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Speed of light for different observers

  1. Apr 1, 2010 #1
    The following is not a theory but only attempt to understand the principles of Special Relativity in connection with the speed of light.


    The idea that light waves require luminiferous aether to move through was refuted by Michelson-Morley experiment and that permitted Einstein to postulate that the speed of light in a vacuum is the same for all observers, regardless of their relative motion or of the motion of the source of the light.
    No one ever considered that the space itself appears as aether for the light waves.
    Space as distance between two objects is not any different for the light than a fiber cable.
    Imagine that you accelerate fiber cable through which travels light. The same way we can accelerate space.
    The only difference is the different speed in these two mediums.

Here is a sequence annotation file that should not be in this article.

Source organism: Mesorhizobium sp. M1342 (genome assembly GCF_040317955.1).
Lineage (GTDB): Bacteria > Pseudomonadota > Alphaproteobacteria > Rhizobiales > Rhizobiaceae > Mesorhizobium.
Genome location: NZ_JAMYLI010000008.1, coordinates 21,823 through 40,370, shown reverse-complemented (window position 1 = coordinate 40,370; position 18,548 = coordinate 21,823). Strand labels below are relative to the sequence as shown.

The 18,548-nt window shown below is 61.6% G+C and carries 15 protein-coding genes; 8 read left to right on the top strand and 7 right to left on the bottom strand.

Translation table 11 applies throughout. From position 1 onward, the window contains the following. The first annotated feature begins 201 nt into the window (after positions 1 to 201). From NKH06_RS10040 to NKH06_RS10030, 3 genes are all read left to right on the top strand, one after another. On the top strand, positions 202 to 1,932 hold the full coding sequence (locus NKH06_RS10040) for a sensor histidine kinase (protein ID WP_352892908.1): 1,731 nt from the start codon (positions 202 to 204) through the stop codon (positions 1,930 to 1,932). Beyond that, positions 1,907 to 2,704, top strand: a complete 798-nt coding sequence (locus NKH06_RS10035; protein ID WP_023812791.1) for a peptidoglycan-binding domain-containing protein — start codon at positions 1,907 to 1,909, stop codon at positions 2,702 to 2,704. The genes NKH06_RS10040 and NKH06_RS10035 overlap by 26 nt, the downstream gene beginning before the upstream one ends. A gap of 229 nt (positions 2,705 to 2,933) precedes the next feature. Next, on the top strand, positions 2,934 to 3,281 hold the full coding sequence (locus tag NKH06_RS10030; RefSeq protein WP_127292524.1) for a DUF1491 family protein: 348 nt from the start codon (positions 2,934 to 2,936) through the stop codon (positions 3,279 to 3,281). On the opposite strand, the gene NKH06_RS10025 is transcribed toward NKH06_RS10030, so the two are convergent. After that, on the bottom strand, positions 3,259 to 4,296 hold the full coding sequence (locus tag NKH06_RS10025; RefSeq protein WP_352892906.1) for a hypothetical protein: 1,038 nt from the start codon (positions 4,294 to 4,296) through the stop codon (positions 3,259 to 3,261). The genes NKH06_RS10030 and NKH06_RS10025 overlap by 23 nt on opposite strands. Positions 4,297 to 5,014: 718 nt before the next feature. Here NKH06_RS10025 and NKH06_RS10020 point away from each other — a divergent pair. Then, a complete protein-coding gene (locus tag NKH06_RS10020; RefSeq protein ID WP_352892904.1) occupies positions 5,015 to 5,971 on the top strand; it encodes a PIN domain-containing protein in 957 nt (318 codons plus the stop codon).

Can we accelerate space thus accelerating the light which travels through it?
    The answer “Yes” may sound stupid on a first though but here is a simple thought experiment, which can be actually performed with the predicted results.

    The Experiment


    The above graphic shows the principle of the experiment.
    A train-car with certain length is moving in right direction with certain constant speed.
    There is a light source attached at the back of the train-car which sticks out of it.
    In the front of the train-car there is a mirror, which for the purpose of the experiment we call “observer A”.